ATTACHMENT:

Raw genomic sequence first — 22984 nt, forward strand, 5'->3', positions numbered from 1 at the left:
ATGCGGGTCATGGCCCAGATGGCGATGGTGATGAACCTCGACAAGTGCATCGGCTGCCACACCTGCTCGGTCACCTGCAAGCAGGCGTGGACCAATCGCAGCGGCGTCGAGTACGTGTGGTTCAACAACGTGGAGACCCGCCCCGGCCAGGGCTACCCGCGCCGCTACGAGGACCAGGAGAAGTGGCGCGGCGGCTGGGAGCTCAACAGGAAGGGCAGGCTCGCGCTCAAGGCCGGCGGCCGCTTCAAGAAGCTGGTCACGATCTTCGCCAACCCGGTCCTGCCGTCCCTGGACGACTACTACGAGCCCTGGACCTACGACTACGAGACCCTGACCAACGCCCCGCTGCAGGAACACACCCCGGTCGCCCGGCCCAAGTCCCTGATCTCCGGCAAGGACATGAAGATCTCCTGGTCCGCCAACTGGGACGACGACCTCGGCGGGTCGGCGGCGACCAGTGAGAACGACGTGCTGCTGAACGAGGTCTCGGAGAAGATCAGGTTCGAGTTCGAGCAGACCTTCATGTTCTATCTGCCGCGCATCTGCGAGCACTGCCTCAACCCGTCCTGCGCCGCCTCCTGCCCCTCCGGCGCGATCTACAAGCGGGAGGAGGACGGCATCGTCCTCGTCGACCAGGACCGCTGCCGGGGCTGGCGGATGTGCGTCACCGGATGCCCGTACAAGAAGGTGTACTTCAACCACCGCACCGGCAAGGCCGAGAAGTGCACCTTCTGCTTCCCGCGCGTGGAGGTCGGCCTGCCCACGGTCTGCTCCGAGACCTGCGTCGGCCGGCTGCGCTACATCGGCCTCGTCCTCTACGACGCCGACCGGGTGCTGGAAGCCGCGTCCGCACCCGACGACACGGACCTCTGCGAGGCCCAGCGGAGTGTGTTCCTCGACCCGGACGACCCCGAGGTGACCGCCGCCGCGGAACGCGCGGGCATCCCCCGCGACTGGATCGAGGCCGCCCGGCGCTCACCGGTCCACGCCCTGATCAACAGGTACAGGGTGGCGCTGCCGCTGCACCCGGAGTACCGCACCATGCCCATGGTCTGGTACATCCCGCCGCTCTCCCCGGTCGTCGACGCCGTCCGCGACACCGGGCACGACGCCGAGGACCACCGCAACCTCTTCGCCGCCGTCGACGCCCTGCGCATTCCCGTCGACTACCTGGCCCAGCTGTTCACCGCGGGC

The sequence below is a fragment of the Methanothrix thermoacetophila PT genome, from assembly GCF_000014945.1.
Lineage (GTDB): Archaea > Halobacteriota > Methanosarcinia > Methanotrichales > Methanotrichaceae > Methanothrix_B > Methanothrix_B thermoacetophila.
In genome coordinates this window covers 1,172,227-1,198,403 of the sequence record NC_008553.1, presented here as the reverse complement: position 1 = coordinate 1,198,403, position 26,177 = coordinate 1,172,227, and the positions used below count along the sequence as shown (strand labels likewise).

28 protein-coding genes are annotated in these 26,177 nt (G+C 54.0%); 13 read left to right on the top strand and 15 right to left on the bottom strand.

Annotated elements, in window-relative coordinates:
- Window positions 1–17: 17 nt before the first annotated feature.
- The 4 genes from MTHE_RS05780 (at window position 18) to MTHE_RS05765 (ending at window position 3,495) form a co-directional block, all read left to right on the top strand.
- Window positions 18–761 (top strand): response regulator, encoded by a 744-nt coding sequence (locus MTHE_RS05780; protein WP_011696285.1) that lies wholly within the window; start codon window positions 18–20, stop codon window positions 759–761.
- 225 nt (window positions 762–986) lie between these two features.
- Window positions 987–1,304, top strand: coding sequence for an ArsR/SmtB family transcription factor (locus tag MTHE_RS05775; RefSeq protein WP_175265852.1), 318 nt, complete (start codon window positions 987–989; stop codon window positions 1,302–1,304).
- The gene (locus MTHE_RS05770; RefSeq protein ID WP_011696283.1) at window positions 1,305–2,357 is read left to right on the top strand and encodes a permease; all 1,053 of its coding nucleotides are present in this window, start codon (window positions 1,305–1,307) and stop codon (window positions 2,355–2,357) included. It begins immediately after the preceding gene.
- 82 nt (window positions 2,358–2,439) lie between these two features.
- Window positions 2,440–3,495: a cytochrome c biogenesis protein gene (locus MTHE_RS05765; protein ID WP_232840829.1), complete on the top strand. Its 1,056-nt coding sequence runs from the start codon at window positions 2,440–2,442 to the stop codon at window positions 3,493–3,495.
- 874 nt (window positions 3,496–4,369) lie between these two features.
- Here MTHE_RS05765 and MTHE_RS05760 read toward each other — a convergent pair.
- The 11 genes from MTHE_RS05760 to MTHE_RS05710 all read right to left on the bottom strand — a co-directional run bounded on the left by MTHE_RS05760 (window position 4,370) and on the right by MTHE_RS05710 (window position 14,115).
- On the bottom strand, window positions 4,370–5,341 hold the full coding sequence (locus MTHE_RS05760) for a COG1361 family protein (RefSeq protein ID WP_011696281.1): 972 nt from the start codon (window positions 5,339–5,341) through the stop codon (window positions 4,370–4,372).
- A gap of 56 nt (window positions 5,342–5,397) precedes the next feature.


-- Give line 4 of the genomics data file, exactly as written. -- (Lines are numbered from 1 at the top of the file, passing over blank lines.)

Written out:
Lineage (GTDB): Archaea > Halobacteriota > Methanosarcinia > Methanotrichales > Methanotrichaceae > Methanothrix_B > Methanothrix_B thermoacetophila.